New Google website block feature: end-user advantage or an assault on SEO?
March 11th, 2011 by
Yesterday, Google (ever heard of ‘em?) announced that they’ll allow users to start blocking whole websites that they don’t want to see in their search results. The internet’s long been a place where the individual user can define a personalized geography of websites and online communities where irrelevant content effectively does not exist unless brought in by some outsider. Google’s implementation of individualized domain blocking is in line with the largely tailored nature of the internet.
Paired with its earlier announcement that they’ve changed their search algorithm in the name of “helping people find ever higher quality in [Google’s] results,” it seems that Google’s pushing hard to make the user’s web surfing experience totally bitchin’ by essentially cleaning out the trash from the potentially gnarly waves of the internet. (Sorry. “Surfin’ the ‘net” as a marketing phrase is hilarious to me.) Making the internet easier to use is a noble effort, for sure, but Google establishing itself as the judge for what should be the most important puts out some grody vibes to this surfer, man.
Contrasting the top-down filtering of search results straight from Google, the new announcement affords more freedom and power to the end user to decide what they actually want to see amid their results. This, of course, necessitates more vigilance on the user’s part to clean up the trash themselves so that their “waves,” or search results (I promise, I’m about to break out of this terrible analogy), are exactly what they want for the most tubular ride.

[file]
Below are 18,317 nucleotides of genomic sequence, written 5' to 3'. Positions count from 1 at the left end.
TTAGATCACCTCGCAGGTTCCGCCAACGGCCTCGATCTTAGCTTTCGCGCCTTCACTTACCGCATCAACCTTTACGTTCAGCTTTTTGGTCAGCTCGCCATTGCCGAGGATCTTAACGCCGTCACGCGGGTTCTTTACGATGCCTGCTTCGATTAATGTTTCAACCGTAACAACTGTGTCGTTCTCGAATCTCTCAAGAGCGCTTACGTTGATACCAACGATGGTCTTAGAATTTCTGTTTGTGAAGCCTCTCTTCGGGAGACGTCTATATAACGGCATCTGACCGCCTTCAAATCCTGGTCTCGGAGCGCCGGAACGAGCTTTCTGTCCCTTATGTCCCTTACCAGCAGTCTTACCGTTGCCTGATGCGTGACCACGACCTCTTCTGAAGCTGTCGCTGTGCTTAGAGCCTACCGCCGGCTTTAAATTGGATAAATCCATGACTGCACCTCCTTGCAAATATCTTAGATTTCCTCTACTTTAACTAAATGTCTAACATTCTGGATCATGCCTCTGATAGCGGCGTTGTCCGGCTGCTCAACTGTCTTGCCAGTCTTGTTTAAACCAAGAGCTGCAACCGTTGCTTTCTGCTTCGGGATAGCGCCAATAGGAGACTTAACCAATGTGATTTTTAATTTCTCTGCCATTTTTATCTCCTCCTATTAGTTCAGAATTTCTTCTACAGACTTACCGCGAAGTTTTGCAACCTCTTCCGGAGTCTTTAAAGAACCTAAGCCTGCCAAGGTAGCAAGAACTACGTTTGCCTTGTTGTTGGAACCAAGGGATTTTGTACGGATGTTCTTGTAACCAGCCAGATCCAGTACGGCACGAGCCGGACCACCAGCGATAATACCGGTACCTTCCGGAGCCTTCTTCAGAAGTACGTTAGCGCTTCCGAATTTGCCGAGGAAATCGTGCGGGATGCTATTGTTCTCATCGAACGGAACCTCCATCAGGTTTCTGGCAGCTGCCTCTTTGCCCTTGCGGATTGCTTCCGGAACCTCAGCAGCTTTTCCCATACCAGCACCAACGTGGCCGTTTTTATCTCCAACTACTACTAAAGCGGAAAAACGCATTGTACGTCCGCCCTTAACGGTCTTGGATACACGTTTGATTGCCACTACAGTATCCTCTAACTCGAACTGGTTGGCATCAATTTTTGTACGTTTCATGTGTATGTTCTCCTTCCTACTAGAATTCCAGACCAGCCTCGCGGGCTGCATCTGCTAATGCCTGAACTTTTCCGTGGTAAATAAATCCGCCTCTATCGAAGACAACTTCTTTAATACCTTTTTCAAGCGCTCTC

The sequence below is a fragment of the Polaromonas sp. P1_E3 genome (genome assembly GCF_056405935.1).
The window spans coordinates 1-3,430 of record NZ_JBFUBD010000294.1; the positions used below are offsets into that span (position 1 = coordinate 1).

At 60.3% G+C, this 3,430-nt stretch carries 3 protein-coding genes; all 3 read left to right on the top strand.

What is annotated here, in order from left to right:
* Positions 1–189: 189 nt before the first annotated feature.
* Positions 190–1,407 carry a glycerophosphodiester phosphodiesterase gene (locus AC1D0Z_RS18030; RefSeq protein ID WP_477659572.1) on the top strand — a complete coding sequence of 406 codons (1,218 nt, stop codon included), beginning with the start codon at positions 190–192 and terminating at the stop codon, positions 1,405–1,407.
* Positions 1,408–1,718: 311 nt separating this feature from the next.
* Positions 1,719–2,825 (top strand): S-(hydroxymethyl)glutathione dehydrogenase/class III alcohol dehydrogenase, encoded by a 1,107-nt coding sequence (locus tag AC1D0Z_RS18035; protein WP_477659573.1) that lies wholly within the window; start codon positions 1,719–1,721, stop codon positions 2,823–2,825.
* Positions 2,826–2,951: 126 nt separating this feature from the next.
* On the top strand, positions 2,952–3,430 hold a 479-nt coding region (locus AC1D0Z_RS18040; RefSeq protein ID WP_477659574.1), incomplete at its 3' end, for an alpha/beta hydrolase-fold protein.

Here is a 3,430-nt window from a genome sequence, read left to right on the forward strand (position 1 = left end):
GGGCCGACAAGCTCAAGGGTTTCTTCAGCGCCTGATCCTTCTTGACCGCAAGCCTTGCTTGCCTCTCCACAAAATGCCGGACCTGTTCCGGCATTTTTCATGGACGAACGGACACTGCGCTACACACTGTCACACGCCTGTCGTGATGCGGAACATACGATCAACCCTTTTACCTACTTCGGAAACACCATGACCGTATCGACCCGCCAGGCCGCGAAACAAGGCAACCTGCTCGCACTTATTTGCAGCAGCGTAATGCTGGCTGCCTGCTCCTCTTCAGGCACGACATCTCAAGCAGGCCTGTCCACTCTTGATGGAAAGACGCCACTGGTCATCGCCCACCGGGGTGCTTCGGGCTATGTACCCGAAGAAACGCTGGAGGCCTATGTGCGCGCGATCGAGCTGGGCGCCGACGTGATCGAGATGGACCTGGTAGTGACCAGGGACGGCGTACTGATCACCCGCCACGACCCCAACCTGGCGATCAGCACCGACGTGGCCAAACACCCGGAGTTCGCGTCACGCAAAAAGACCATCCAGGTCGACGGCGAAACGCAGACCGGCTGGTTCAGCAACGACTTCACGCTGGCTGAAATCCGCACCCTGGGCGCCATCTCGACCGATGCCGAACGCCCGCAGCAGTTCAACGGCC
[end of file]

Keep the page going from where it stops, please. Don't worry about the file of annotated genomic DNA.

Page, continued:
While this decision by Google doesn’t directly affect SEO significantly, what some bloggers have been buzzing about is this one sentence, pictured below next to a blurry picture of my cat:
As depicted above, they mention that they’ll look at the data of blocked sites and consider it for use in the future. What does this specific announcement mean for SEO? Not necessarily anything. The user has to voluntarily block sites that they don’t want to appear in their search results. I’m not going to pull out any semi-relevant statistics on web-based participation, but the fact alone that users have to be logged into their Google accounts to block sites means that the participation is only limited to a slim segment of the internet’s population. Will such a minimal amount of input really have an impact on a site’s traffic? Maybe, but it’s doubtful that this would carry any more weight than just clicking on one site over another competitor.
Good on Google for doing this, I suppose. Being able to decide which sites I want to view beats having someone else decide which sites I want to view, though the latter’s going on regardless of my input. Personally, there have been exactly zero times where I’ve wanted to block an entire domain for giving bad results, but know that I’m a proponent of imperfection and trash in general. So worry not, SEO friends, until we can find specific data that correlates a number of users’ personally “blocked” sites with a decrease in traffic, it cannot be attributed to anything else whatsoever.